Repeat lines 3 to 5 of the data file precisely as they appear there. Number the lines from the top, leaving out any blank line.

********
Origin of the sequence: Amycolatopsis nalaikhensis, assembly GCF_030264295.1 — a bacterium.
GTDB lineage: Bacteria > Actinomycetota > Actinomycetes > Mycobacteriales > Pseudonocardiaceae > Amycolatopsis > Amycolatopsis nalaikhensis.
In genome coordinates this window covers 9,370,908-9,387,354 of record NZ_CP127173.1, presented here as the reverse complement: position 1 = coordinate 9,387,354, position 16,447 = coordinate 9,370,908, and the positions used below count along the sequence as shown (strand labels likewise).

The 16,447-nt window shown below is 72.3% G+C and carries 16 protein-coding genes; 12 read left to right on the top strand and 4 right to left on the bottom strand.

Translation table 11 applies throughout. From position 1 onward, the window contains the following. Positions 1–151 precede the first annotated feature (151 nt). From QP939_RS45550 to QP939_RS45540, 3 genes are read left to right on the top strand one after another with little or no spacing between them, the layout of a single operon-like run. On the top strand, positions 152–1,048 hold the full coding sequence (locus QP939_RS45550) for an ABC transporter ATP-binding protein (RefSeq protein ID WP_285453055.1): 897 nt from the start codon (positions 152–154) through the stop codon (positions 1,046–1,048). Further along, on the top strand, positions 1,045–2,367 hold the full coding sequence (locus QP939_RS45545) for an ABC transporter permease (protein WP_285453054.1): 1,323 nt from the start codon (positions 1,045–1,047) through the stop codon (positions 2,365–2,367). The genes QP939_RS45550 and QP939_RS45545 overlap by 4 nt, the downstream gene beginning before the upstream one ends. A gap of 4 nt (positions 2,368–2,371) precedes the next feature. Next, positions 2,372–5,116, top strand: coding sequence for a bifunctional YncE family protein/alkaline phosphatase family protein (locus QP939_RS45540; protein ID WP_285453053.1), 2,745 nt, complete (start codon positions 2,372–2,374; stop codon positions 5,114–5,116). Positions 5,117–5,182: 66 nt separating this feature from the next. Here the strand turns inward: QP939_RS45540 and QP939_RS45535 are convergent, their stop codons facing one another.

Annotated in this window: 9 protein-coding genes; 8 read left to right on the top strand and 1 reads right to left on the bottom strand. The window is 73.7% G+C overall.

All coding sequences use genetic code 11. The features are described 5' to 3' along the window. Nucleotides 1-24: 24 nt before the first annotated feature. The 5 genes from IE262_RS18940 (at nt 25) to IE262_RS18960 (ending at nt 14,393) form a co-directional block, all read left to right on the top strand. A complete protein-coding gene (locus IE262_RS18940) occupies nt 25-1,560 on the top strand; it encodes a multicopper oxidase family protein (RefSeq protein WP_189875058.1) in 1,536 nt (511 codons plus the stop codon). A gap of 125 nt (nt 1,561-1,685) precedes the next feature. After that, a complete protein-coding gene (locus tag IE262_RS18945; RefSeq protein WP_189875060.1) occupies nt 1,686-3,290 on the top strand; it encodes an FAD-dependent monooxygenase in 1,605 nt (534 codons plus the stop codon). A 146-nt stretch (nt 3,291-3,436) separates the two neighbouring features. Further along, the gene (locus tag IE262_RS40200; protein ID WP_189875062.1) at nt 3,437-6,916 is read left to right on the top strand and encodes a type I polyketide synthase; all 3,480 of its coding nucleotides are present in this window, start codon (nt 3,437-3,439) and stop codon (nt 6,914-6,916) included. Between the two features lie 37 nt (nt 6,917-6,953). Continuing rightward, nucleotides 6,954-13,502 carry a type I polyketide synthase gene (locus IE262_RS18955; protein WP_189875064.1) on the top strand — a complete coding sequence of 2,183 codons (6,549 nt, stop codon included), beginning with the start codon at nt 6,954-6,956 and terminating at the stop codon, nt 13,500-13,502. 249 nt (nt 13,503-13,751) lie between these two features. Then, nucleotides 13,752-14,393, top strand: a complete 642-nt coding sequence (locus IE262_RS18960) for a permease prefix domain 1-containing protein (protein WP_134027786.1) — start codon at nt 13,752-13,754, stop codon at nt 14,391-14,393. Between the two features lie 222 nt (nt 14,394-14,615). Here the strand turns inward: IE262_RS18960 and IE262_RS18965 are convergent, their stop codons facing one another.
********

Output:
In genome coordinates this window covers 9,370,908-9,387,354 of record NZ_CP127173.1, presented here as the reverse complement: position 1 = coordinate 9,387,354, position 16,447 = coordinate 9,370,908, and the positions used below count along the sequence as shown (strand labels likewise).

The 16,447-nt window shown below is 72.3% G+C and carries 16 protein-coding genes; 12 read left to right on the top strand and 4 right to left on the bottom strand.

Translation table 11 applies throughout. From position 1 onward, the window contains the following. Positions 1–151 precede the first annotated feature (151 nt). From QP939_RS45550 to QP939_RS45540, 3 genes are read left to right on the top strand one after another with little or no spacing between them, the layout of a single operon-like run. On the top strand, positions 152–1,048 hold the full coding sequence (locus QP939_RS45550) for an ABC transporter ATP-binding protein (RefSeq protein ID WP_285453055.1): 897 nt from the start codon (positions 152–154) through the stop codon (positions 1,046–1,048). Further along, on the top strand, positions 1,045–2,367 hold the full coding sequence (locus QP939_RS45545) for an ABC transporter permease (protein WP_285453054.1): 1,323 nt from the start codon (positions 1,045–1,047) through the stop codon (positions 2,365–2,367). The genes QP939_RS45550 and QP939_RS45545 overlap by 4 nt, the downstream gene beginning before the upstream one ends. A gap of 4 nt (positions 2,368–2,371) precedes the next feature. Next, positions 2,372–5,116, top strand: coding sequence for a bifunctional YncE family protein/alkaline phosphatase family protein (locus QP939_RS45540; protein ID WP_285453053.1), 2,745 nt, complete (start codon positions 2,372–2,374; stop codon positions 5,114–5,116). Positions 5,117–5,182: 66 nt separating this feature from the next. Here the strand turns inward: QP939_RS45540 and QP939_RS45535 are convergent, their stop codons facing one another.